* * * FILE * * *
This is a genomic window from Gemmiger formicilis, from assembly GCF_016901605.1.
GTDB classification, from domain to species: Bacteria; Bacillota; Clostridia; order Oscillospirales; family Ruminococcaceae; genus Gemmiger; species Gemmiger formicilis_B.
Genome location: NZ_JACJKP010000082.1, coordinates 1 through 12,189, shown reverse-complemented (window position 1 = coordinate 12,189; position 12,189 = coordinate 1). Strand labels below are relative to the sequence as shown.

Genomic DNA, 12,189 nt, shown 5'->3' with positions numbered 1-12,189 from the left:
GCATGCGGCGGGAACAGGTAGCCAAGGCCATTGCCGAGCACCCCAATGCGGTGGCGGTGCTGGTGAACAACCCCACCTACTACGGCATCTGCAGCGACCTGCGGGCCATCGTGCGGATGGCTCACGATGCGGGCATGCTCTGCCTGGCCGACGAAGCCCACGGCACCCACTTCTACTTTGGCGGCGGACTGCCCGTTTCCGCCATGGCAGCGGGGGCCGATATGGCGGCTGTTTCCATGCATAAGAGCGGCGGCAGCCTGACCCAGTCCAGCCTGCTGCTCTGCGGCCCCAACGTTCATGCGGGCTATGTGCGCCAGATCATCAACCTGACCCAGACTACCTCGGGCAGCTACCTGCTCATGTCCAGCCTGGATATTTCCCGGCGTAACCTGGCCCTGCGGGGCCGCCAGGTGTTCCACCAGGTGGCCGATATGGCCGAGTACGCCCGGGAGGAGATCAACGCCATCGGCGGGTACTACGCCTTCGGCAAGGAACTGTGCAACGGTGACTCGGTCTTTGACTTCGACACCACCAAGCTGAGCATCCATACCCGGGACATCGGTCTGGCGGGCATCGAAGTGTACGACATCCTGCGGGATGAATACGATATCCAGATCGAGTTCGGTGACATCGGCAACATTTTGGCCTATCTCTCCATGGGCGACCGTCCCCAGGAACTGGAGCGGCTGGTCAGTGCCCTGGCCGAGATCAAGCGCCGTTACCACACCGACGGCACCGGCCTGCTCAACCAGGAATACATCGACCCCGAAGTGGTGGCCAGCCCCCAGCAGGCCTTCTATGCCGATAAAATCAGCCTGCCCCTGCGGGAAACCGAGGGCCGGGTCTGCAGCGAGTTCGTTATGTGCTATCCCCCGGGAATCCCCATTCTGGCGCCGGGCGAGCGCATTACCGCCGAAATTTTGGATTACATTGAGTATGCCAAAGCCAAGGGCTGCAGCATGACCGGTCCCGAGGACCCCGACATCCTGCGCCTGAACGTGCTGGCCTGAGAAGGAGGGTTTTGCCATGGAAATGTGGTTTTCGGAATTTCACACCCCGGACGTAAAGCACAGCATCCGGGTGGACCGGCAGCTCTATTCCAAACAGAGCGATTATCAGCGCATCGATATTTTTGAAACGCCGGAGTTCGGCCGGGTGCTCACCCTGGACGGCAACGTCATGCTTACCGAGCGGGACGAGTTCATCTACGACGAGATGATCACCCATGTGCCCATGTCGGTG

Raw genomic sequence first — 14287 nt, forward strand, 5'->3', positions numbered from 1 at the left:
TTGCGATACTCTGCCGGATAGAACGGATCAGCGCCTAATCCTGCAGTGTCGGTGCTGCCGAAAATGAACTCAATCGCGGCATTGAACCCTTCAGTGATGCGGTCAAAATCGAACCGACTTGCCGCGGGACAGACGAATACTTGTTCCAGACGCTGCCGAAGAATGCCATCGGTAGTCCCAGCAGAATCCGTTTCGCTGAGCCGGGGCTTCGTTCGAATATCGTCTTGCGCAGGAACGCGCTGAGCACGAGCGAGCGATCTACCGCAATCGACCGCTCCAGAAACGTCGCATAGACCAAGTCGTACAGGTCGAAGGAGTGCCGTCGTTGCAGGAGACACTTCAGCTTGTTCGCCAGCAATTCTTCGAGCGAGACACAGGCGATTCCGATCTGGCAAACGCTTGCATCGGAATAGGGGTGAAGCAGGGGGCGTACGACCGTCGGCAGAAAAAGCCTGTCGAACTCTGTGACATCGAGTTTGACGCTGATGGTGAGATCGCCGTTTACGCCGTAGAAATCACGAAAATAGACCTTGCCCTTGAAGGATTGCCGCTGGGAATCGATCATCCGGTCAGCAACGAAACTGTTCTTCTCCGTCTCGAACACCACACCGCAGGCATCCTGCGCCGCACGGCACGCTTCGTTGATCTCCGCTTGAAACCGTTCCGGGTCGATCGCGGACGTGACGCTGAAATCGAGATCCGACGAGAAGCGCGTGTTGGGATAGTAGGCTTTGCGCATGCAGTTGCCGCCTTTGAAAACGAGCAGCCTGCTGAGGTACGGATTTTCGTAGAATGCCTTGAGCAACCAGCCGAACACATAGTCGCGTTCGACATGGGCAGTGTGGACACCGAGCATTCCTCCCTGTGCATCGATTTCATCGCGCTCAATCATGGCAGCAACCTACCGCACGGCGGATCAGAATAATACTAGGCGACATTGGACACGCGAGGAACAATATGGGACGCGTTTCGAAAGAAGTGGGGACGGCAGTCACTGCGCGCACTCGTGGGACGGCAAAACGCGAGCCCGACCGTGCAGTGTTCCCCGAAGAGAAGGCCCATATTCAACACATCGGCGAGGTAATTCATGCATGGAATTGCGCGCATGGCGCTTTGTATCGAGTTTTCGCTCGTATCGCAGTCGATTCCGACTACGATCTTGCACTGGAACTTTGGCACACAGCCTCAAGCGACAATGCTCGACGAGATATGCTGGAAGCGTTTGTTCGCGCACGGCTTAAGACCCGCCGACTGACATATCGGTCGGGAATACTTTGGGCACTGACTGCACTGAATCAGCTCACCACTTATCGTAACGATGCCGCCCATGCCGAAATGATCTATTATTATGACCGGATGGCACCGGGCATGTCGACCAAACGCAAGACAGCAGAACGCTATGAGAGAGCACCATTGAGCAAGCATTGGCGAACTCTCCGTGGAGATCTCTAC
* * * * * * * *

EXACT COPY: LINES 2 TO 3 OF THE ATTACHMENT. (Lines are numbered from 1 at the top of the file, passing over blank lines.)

GTDB classification, from domain to species: Bacteria; Bacillota; Clostridia; order Oscillospirales; family Ruminococcaceae; genus Gemmiger; species Gemmiger formicilis_B.
Genome location: NZ_JACJKP010000082.1, coordinates 1 through 12,189, shown reverse-complemented (window position 1 = coordinate 12,189; position 12,189 = coordinate 1). Strand labels below are relative to the sequence as shown.